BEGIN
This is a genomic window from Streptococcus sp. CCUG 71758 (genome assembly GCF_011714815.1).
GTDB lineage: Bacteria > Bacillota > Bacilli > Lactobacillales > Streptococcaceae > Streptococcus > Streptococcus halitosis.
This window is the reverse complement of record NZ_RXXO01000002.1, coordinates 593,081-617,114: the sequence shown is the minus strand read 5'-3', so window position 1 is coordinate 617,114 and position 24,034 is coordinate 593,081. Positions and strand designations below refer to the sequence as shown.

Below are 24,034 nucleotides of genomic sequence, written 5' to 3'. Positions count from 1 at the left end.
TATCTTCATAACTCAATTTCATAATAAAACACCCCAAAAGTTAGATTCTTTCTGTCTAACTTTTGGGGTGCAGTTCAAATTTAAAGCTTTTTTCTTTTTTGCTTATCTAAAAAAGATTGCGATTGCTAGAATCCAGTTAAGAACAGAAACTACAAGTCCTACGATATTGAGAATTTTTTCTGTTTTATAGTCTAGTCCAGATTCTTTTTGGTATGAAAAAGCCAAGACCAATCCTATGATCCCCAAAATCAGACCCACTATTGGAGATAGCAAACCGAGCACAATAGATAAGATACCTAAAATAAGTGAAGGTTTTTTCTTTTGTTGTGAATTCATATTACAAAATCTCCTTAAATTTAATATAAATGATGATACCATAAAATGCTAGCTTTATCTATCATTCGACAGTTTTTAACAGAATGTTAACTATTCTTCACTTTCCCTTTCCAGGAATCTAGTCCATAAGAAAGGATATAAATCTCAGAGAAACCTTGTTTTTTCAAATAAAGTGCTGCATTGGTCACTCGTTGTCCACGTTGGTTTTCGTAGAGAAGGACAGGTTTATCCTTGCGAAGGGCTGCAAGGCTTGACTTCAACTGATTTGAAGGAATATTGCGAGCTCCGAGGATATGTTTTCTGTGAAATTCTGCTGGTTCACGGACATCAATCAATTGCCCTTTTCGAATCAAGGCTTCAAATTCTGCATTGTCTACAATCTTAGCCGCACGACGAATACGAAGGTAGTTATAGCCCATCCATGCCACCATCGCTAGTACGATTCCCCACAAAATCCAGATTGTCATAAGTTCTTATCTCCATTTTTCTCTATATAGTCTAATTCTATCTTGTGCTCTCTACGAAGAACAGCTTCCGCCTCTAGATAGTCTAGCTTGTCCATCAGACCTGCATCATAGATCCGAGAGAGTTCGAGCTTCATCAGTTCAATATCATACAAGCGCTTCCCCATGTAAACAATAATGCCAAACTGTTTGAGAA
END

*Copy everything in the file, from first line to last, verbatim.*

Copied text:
This is a genomic window from Streptococcus sp. CCUG 71758 (genome assembly GCF_011714815.1).
GTDB lineage: Bacteria > Bacillota > Bacilli > Lactobacillales > Streptococcaceae > Streptococcus > Streptococcus halitosis.
This window is the reverse complement of record NZ_RXXO01000002.1, coordinates 593,081-617,114: the sequence shown is the minus strand read 5'-3', so window position 1 is coordinate 617,114 and position 24,034 is coordinate 593,081. Positions and strand designations below refer to the sequence as shown.

Below are 24,034 nucleotides of genomic sequence, written 5' to 3'. Positions count from 1 at the left end.
TATCTTCATAACTCAATTTCATAATAAAACACCCCAAAAGTTAGATTCTTTCTGTCTAACTTTTGGGGTGCAGTTCAAATTTAAAGCTTTTTTCTTTTTTGCTTATCTAAAAAAGATTGCGATTGCTAGAATCCAGTTAAGAACAGAAACTACAAGTCCTACGATATTGAGAATTTTTTCTGTTTTATAGTCTAGTCCAGATTCTTTTTGGTATGAAAAAGCCAAGACCAATCCTATGATCCCCAAAATCAGACCCACTATTGGAGATAGCAAACCGAGCACAATAGATAAGATACCTAAAATAAGTGAAGGTTTTTTCTTTTGTTGTGAATTCATATTACAAAATCTCCTTAAATTTAATATAAATGATGATACCATAAAATGCTAGCTTTATCTATCATTCGACAGTTTTTAACAGAATGTTAACTATTCTTCACTTTCCCTTTCCAGGAATCTAGTCCATAAGAAAGGATATAAATCTCAGAGAAACCTTGTTTTTTCAAATAAAGTGCTGCATTGGTCACTCGTTGTCCACGTTGGTTTTCGTAGAGAAGGACAGGTTTATCCTTGCGAAGGGCTGCAAGGCTTGACTTCAACTGATTTGAAGGAATATTGCGAGCTCCGAGGATATGTTTTCTGTGAAATTCTGCTGGTTCACGGACATCAATCAATTGCCCTTTTCGAATCAAGGCTTCAAATTCTGCATTGTCTACAATCTTAGCCGCACGACGAATACGAAGGTAGTTATAGCCCATCCATGCCACCATCGCTAGTACGATTCCCCACAAAATCCAGATTGTCATAAGTTCTTATCTCCATTTTTCTCTATATAGTCTAATTCTATCTTGTGCTCTCTACGAAGAACAGCTTCCGCCTCTAGATAGTCTAGCTTGTCCATCAGACCTGCATCATAGATCCGAGAGAGTTCGAGCTTCATCAGTTCAATATCATACAAGCGCTTCCCCATGTAAACAATAATGCCAAACTGTTTGAGAA